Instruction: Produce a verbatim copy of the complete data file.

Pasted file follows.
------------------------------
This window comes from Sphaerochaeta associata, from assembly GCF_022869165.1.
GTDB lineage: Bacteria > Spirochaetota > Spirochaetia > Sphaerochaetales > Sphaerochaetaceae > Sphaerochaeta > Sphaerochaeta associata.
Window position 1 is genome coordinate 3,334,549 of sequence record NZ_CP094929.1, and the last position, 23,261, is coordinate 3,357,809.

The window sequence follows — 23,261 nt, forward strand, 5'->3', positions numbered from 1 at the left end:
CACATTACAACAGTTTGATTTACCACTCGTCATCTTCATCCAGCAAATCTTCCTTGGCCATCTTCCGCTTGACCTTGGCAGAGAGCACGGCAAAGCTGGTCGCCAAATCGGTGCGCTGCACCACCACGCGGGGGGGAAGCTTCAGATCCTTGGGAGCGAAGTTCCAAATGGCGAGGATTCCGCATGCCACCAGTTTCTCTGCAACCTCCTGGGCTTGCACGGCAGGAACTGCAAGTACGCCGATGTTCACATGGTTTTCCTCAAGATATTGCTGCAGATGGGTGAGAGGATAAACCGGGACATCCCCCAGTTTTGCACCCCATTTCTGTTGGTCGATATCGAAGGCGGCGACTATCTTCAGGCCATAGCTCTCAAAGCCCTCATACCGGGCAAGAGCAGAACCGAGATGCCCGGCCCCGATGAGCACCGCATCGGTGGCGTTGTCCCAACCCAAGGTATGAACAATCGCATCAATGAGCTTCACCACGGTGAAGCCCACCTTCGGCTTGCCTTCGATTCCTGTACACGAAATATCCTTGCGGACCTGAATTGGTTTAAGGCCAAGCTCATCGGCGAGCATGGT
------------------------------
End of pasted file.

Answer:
This window comes from Sphaerochaeta associata, from assembly GCF_022869165.1.
GTDB lineage: Bacteria > Spirochaetota > Spirochaetia > Sphaerochaetales > Sphaerochaetaceae > Sphaerochaeta > Sphaerochaeta associata.
Window position 1 is genome coordinate 3,334,549 of sequence record NZ_CP094929.1, and the last position, 23,261, is coordinate 3,357,809.

The window sequence follows — 23,261 nt, forward strand, 5'->3', positions numbered from 1 at the left end:
CACATTACAACAGTTTGATTTACCACTCGTCATCTTCATCCAGCAAATCTTCCTTGGCCATCTTCCGCTTGACCTTGGCAGAGAGCACGGCAAAGCTGGTCGCCAAATCGGTGCGCTGCACCACCACGCGGGGGGGAAGCTTCAGATCCTTGGGAGCGAAGTTCCAAATGGCGAGGATTCCGCATGCCACCAGTTTCTCTGCAACCTCCTGGGCTTGCACGGCAGGAACTGCAAGTACGCCGATGTTCACATGGTTTTCCTCAAGATATTGCTGCAGATGGGTGAGAGGATAAACCGGGACATCCCCCAGTTTTGCACCCCATTTCTGTTGGTCGATATCGAAGGCGGCGACTATCTTCAGGCCATAGCTCTCAAAGCCCTCATACCGGGCAAGAGCAGAACCGAGATGCCCGGCCCCGATGAGCACCGCATCGGTGGCGTTGTCCCAACCCAAGGTATGAACAATCGCATCAATGAGCTTCACCACGGTGAAGCCCACCTTCGGCTTGCCTTCGATTCCTGTACACGAAATATCCTTGCGGACCTGAATTGGTTTAAGGCCAAGCTCATCGGCGAGCATGGT